Does dementia spread gradually and evenly in all directions across the brain, or can it "jump" from one brain area to another? New research helps to settle the question by examining the progression of frontotemporal dementia.
Frontotemporal... Read More
Recent research has revealed increased inflammatory activity in a subgroup of patients with frontotemporal dementia (FTD). Increased inflammation was associated with parkinsonism symptoms and more rapid disease progression. In addition, the results showed that cancer is rare in FTD, whereas some aut... Read More
A systematic review and meta-analysis suggests outdoor activities were more clinically effective than anti-psychotic medication for treating physical aggression in patients with dementia. For patients with physical agitation, massage and touch therapy were more efficacious than usual care or caregiv... Read More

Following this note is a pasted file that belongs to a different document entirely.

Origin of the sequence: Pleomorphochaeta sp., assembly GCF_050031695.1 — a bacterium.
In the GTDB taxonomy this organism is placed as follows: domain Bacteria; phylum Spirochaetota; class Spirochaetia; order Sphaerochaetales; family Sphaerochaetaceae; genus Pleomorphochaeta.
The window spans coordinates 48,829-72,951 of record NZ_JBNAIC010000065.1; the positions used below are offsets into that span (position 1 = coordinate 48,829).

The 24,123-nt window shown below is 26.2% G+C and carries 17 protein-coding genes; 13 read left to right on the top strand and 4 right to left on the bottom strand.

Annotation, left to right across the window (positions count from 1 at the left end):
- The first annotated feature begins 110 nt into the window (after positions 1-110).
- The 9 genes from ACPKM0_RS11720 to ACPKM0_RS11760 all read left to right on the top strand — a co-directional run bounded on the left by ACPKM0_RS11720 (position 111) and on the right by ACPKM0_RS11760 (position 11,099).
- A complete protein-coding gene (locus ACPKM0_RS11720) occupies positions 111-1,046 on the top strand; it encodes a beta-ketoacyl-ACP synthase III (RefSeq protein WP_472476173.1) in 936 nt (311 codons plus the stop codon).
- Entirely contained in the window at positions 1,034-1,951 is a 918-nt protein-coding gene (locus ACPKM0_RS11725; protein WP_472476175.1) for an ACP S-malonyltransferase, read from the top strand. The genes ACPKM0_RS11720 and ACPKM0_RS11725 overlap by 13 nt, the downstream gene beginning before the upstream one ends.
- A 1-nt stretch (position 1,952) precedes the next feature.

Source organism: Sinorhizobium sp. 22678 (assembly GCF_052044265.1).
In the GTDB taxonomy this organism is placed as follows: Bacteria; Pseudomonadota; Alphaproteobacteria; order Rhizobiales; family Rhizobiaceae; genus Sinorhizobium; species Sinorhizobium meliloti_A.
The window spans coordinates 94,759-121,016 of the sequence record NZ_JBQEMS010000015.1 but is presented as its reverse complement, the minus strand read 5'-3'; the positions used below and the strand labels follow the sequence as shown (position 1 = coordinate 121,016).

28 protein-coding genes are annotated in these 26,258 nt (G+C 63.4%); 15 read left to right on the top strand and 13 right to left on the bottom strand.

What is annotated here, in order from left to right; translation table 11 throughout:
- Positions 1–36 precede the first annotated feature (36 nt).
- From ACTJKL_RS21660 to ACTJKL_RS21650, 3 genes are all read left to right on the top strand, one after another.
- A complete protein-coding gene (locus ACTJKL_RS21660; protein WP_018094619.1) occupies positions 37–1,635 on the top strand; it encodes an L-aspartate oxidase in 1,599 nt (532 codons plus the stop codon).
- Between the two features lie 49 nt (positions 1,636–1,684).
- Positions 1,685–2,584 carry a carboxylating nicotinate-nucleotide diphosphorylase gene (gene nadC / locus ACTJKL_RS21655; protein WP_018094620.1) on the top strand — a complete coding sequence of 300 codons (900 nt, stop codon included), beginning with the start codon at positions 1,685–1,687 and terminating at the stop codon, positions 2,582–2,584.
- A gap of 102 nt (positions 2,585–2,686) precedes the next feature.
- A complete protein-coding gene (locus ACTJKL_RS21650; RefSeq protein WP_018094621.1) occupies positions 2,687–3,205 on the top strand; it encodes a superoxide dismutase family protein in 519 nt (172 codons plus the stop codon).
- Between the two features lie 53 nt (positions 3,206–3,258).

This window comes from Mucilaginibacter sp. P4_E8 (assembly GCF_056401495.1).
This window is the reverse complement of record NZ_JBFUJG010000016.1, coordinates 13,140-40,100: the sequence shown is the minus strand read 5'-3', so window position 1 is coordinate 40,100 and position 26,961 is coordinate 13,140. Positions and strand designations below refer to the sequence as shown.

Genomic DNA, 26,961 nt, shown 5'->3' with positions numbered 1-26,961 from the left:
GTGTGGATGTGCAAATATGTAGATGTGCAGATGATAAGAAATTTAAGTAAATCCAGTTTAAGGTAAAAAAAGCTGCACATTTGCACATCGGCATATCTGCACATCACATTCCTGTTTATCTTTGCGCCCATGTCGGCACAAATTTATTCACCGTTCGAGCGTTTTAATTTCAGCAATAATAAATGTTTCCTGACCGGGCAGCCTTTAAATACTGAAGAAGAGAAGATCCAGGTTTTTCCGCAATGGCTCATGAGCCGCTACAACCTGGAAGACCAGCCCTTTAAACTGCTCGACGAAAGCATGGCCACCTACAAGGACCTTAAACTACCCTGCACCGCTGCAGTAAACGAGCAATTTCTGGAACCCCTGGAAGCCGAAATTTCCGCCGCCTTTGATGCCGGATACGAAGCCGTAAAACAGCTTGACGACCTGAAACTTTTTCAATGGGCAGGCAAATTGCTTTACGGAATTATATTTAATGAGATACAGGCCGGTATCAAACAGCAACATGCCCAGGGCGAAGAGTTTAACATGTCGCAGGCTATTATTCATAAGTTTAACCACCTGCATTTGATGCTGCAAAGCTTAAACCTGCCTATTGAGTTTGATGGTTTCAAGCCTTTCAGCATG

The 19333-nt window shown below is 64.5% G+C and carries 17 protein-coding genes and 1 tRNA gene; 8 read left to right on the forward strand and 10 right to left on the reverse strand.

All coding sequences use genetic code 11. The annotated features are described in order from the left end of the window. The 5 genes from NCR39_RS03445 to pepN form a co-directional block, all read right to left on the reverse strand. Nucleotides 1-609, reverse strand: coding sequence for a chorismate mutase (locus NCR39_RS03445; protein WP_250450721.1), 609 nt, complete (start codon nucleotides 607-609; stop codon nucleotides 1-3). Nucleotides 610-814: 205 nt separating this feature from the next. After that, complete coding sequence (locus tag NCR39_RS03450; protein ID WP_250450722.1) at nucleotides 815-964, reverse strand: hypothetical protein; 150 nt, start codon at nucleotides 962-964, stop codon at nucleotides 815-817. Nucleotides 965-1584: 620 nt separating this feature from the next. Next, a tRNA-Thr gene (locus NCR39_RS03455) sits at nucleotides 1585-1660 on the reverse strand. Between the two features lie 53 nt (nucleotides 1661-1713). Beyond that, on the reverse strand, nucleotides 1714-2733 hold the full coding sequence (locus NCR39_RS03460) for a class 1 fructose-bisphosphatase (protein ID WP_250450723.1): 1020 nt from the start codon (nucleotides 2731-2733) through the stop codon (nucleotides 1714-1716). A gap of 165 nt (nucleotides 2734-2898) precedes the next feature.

Scientists used maps of brain connections to predict how brain atrophy would spread in individual patients with frontotemporal dementia (FTD), adding to growing evidence that the loss of brain cells associated with dementia spreads via the synaptic connections between established brain networks.... Read More
Early symptoms of frontotemporal dementia are often confused with symptoms occurring in psychiatric disorders. Researchers show that serum neurofilament levels can be used as a diagnostic tool to differentiate between these conditions.
Researchers assessed the ability of older adults with advanced dementia to participate in non-pharmacological interventions and compared chair yoga with chair-based exercise and music therapy. Results showed that participants with moderate-to-severe dementia could safely adhere to non-pharmacologica... Read More
A monthly, 40-minute phone call from a non-clinical professional may suppress or reverse the trajectory of depression so frequently experienced by family members caring for patients with dementia at home, according to a study led by researchers at UC San Francisco.
Numerous studies ha... Read More
A global study on attitudes toward dementia has shown that two-thirds of people believe it to be a natural risk of getting older, which could be limiting the help that people seek.
Every , someone develops ... Read MoreDownload PDF